Patents granted by the U.S. Patent and Trademark Office (USPTO) enjoy a period of exclusivity for the term of the patent, which runs from the issue date of the patent through 20 years from the earliest effective filing date of the application resulting in the patent. However, adjustments to the patent term may be available to correct for delays caused by the USPTO.
Recently, the Federal Circuit decided Wyeth v. Kappos
in which the Court interpreted the statute 35 U.S.C. 154(b) regarding how “overlap” of delay periods affect the patent term adjustments. The Court’s decision is in contrast to the interpretation of the statute the USPTO has employed. Accordingly, the USPTO announced last week that they will change their calculation of patent term adjustments in view of this recent decision. See the notice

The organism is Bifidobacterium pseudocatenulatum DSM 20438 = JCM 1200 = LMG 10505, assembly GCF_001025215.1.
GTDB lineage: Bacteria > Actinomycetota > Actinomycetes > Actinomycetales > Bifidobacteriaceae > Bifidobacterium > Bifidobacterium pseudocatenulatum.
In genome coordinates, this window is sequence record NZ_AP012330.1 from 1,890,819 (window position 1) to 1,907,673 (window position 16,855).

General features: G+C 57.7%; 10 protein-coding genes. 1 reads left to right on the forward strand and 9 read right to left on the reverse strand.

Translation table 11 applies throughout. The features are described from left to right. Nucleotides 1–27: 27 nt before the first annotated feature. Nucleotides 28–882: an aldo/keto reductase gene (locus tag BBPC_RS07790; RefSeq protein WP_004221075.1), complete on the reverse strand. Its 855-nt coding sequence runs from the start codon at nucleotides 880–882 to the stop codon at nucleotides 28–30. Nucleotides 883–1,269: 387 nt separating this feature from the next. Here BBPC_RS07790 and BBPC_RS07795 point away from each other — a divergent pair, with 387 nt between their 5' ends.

for more information. Though the exact revisions to the calculations are still being determined, under this new interpretation, those patents which are eligible for patent term adjustment may be able to capture additional term extensions. Typically, a patentee may apply for patent term extension before paying the issue fee, or can file a claim with the court seeking review within 180 days of patent issuance. See 35 U.S.C. 154 and 37 CFR 1.705.
In view of this recent development, we take this opportunity to remind you that if you have a patent that is about to issue or has issued within 180 days, you may want to consider whether the proper patent term has been applied, or whether additional term adjustments may be appropriate.